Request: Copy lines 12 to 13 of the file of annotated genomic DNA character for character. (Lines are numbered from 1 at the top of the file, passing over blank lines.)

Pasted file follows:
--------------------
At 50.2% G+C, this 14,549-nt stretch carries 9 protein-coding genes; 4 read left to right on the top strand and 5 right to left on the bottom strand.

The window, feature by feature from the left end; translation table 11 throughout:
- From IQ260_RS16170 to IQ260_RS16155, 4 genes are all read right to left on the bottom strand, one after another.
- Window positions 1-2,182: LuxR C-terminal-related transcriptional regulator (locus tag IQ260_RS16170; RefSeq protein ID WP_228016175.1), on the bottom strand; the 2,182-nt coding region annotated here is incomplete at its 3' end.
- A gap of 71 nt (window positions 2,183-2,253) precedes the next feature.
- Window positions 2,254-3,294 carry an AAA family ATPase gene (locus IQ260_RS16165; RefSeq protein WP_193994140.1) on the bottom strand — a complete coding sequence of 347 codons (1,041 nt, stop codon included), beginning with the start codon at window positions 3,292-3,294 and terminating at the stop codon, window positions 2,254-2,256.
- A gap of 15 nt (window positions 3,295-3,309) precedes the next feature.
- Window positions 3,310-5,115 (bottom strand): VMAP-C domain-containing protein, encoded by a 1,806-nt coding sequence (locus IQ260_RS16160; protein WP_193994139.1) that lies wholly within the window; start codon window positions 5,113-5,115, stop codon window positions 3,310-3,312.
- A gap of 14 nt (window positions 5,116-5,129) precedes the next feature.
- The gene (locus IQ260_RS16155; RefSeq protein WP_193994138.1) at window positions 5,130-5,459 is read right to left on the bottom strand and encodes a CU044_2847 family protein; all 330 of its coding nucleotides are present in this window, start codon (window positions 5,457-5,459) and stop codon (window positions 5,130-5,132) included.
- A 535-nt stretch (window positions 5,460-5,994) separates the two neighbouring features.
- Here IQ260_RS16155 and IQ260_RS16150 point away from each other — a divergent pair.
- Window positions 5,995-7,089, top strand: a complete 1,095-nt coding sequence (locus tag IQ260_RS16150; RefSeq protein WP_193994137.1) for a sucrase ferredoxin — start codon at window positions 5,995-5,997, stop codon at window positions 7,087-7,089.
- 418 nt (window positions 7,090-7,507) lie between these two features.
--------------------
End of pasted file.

- Here IQ260_RS16155 and IQ260_RS16150 point away from each other — a divergent pair.
- Window positions 5,995-7,089, top strand: a complete 1,095-nt coding sequence (locus tag IQ260_RS16150; RefSeq protein WP_193994137.1) for a sucrase ferredoxin — start codon at window positions 5,995-5,997, stop codon at window positions 7,087-7,089.